Father of Route 66:  The Story of Cy Avery

cyaverybook_150pThis is the story of how one man’s passion for better roads changed 20th century America and gave the world Route 66.

This engaging biography of a remarkable man begins with a description of the urgency for “good roads” that gripped the nation as the number of cars multiplied and mud deepened. Cy Avery was one of a small cadre of men and women whose passion carried the Good Roads movement from boosterism to political influence to concrete-on-the-ground. While most stopped there, Avery went on to assure that one road—U.S. Highway 66—became a fixture in the imagination of America and the world.

Father of Route 66 transports readers to the years when the United States was moving from steam to internal combustion engines and traces Avery’s life from his birth in Stevensville, Pennsylvania, to his death more than ninety years later. Avery came west in a covered wagon, grew up in Indian Territory, and spent his adult years in oil-rich Tulsa, where fifty millionaires sat on the Chamber of Commerce board and the builder of the Panama Canal dropped in to size up a local water project.

Cy Avery was a farmer, teacher, real estate professional, oil man, and politician, but throughout his long life he remained a champion for better roads across America. He stood up to the Oklahoma Ku Klux Klan, hatched plans for a municipal airport, and helped build a 55-mile water pipeline for Tulsa. The centerpiece of his story—and this book—however, is Avery’s role in designing the national highway system, his monumental fight with the governor of Kentucky over a road number, and his promotional efforts that turned his U.S. 66 into an American icon.

Father of Route 66 is the first in-depth exploration of Cy Avery’s life and his impact on the movement that transformed twentieth-century America. It is a must-read for anyone fascinated by Route 66 and America’s early car culture.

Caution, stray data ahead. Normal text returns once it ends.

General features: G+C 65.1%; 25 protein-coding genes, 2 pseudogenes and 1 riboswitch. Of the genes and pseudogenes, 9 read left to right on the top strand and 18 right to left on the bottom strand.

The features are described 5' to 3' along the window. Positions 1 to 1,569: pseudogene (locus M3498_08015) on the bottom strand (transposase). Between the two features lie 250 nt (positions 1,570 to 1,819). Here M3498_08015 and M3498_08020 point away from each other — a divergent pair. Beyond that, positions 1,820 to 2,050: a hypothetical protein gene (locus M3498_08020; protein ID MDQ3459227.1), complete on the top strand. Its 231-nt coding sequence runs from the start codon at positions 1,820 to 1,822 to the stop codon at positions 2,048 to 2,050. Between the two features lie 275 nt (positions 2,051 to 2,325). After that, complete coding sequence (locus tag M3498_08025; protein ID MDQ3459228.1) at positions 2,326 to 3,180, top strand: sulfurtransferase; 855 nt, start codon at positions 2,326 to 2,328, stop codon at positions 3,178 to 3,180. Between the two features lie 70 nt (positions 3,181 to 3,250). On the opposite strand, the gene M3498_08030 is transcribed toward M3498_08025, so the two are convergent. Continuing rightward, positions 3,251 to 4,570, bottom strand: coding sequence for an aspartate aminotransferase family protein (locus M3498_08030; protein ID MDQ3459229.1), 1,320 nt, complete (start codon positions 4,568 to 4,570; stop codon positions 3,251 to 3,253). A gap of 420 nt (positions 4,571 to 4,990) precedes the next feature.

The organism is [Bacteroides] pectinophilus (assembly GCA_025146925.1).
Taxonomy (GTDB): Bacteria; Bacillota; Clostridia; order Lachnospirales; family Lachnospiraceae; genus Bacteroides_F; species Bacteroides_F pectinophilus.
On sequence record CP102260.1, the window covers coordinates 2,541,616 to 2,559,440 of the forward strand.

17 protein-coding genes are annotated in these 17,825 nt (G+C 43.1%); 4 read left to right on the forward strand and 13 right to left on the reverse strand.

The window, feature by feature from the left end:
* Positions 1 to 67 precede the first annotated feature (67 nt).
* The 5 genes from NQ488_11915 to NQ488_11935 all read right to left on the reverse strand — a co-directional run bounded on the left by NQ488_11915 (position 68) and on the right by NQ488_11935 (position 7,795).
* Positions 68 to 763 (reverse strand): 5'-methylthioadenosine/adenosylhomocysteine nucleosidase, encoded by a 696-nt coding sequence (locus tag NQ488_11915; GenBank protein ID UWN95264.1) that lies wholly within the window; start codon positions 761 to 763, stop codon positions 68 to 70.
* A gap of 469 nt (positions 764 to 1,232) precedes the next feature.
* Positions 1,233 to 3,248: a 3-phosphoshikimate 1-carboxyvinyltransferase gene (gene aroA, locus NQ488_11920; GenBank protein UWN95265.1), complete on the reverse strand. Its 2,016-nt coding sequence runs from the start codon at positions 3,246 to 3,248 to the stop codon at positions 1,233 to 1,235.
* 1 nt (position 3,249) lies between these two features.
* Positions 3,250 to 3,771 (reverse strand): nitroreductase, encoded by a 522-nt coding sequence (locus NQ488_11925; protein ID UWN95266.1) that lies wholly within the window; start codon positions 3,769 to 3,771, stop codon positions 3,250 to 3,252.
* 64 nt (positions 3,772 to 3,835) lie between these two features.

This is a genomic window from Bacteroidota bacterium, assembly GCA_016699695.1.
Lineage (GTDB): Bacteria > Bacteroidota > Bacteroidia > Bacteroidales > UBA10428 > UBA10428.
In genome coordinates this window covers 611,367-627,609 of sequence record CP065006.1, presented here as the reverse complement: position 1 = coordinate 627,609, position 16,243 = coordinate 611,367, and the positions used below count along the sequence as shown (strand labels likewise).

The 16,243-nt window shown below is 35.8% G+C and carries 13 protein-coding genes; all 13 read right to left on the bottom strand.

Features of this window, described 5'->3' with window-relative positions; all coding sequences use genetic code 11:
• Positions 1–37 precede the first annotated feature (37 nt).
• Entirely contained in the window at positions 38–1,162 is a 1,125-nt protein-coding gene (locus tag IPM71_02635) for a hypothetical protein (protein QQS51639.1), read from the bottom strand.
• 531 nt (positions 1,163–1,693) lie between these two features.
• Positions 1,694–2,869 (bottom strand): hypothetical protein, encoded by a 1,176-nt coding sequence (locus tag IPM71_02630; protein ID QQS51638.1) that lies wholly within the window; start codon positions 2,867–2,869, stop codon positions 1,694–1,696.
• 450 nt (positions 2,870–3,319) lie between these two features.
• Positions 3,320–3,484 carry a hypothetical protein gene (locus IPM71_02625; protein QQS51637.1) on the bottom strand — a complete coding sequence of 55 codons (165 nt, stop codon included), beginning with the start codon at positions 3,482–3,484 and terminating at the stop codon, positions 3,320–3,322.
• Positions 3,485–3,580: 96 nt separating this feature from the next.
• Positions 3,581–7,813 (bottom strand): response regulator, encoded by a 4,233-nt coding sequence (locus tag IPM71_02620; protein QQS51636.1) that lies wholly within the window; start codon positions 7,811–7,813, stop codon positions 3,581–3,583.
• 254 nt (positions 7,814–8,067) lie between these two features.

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route 66 bookRoute 66: The Highway and Its People 

U.S. Highway 66 was always different from other roads. During the decades it served American travelers, Route 66 became the subject of a world-famous novel, an Oscar-winning film, a hit song, and a long running television program. The 2,000 mile concrete slab also became a seven-year obsession for Susan Croce Kelly and Quinta Scott. They traveled Route 66, photographing buildings, knocking on doors, and interviewing the people who had built the buildings and run the businesses along the highway. Drawing on the oral tradition of those rural Americans who populated the edge of old Route 66, Scott and Kelly have pieced together the story of a highway that was conceived in Tulsa, Oklahoma; linked Chicago to Los Angeles; and played a role in the great social changes of the early twentieth century.

Using the words of the people themselves and documents they left behind, Kelly describes the life changes of Route 66 from the dirt-and-gravel days until the time when new technology and different life-styles decreed that it be abandoned to the small towns it had nurtured over the course of thirty years.

Scott’s photographic essay shows the faces of those 66 people and gives a feeling of what can be seen along the old highway today, from the seminal highway architecture to the grainfields of the Illinois prairie, the windbent trees of western Oklahoma, the emptiness of New Mexico, and the bustling pier where the highway ends on the edge of the Pacific Ocean.

Route 66 uses oral history and photography as the basis for a human study of this country’s most famous road. Historic times, dates, places, and events are described in the words of men and women who were there: driving the highway, cooking hamburgers, creating pottery, and pumping gas. As much as the concrete, gravel, and tar spread in a sweeping arc from Chicago to Santa Monica, those people are Route 66. Their stories and portraits are the biography of the highway.

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